Leticia Guardiola-Sáenz finds new ways to make Christian Scriptures relevant to contemporary audiences. The author of nearly 50 publications, papers and lectures is a co-editor of The Peoples’ Companion to the Bible and The Peoples’ Bible: New Revised Standard Version, both published by Fortress Press.
A Seattle University faculty member since 2008, Guardiola-Sáenz says the Bible, while a sacred text, is not itself purely divine. She takes a less traditional approach and brings a broader cultural and ideological lens to her interpretations of the Bible. To do so means she gives careful consideration to historical events at the time scripture was written. And she takes into account the context of the reader—what current world and local events might influence a person’s take on the scripture. She also says scripture can’t be read as stories detached from someone’s personal experience.
Gender studies and how men's and women’s roles are presented in scripture are among her interests. For example, when the early church moved from the home to the public arena there was much more control of women. That cultural change also affected the role of women within the church and how they are represented in later writings of Christian Scriptures.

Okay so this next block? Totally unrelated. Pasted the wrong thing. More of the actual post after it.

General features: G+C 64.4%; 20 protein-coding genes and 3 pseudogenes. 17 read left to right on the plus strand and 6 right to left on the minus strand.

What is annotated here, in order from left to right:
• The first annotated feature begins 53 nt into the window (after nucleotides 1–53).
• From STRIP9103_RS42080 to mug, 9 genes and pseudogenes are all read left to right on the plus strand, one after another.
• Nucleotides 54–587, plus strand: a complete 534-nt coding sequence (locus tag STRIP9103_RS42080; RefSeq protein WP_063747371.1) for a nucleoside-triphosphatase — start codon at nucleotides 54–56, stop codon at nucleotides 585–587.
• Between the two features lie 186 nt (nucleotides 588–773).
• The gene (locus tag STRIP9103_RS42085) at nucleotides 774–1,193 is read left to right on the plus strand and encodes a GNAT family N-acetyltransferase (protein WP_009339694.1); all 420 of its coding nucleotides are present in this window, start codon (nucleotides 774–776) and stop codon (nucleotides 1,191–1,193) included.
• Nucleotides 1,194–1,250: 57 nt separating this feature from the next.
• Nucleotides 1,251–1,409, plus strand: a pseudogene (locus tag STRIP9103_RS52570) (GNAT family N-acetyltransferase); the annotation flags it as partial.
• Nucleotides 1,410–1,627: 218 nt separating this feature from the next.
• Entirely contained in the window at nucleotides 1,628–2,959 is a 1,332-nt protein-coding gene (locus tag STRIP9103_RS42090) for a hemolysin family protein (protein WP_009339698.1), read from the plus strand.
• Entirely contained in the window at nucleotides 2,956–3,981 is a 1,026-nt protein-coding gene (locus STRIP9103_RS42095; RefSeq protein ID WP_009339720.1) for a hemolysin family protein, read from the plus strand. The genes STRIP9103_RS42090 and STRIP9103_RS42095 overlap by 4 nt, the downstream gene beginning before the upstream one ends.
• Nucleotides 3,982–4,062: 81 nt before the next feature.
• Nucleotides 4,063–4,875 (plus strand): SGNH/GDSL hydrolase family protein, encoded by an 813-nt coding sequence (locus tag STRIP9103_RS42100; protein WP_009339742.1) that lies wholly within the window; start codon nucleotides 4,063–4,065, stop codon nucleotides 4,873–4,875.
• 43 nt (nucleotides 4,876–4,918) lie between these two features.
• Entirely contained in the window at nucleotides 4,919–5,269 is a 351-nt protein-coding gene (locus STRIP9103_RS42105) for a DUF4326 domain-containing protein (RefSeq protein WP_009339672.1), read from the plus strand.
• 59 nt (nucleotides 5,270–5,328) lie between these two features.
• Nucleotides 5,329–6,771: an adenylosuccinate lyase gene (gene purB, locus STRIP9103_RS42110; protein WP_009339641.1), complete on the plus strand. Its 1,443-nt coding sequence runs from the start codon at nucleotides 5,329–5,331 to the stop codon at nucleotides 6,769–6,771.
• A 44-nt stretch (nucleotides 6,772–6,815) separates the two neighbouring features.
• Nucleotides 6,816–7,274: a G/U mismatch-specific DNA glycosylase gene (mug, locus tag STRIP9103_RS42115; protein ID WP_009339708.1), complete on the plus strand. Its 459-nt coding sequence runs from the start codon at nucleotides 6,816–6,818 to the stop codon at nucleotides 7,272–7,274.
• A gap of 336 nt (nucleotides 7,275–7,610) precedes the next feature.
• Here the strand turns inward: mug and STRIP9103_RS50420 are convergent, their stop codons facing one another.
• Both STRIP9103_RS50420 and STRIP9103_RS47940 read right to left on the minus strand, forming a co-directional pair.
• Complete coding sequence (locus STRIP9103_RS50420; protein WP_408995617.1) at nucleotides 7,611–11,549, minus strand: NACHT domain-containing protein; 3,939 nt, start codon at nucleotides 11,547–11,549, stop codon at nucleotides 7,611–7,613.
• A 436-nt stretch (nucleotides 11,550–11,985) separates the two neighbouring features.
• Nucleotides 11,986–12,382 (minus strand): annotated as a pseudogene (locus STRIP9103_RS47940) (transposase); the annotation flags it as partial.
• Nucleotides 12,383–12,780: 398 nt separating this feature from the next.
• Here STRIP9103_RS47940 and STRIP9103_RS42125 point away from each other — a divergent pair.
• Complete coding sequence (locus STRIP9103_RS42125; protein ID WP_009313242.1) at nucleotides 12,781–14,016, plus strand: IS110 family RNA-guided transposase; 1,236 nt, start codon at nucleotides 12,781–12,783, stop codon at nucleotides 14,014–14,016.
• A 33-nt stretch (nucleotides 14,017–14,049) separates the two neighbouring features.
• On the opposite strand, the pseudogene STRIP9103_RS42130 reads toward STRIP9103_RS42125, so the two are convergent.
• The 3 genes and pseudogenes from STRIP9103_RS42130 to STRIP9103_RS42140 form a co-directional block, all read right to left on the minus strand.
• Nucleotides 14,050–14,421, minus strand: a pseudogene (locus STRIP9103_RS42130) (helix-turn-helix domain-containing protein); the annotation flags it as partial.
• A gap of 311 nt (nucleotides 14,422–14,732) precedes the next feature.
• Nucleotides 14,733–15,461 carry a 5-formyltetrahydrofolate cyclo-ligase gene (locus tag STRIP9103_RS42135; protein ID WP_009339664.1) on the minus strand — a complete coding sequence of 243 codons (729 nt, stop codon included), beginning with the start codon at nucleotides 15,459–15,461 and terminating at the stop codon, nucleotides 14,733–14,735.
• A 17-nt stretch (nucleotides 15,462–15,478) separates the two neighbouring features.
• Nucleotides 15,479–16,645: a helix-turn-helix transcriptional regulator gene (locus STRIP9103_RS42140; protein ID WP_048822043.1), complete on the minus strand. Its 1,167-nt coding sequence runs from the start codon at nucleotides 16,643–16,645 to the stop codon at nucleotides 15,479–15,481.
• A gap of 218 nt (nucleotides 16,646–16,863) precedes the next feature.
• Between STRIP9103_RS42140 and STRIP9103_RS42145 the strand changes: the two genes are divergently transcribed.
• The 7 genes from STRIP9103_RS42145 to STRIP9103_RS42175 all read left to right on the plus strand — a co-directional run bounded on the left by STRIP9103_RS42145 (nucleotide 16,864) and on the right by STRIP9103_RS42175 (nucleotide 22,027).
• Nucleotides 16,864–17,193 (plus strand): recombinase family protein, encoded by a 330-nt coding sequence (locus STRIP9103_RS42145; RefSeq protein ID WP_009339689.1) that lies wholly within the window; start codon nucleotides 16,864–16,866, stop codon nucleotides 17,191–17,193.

Guardiola-Sáenz’s work also brings a modern-day cultural and regional interpretation to a reading of the Gospel, aimed, at least in part, at inspiring minoritized readers from the Mexican-American borderlands to become change agents for greater interdependence between the United States and Mexico. Her paper, “Border-crossing and its Redemptive Power in John 7.53–8.11: A Cultural Reading of Jesus and the Accused,” describes how Jesus in the Gospel of John is constantly crossing geographic, cultural and religious borders and the implications this has for readers who have boundary questions in their own lives. The paper is part of the book, John and Postcolonialism: Travel, Space and Power.
A practicing Baptist at a Jesuit, Catholic university where 12 different religious communities are represented on the SU School of Theology and Ministry faculty, Guardiola-Sáenz seeks to pursue interfaith dialogue and to read sacred scriptures from other religions, both to understand them better and to bring more light to Christian theology.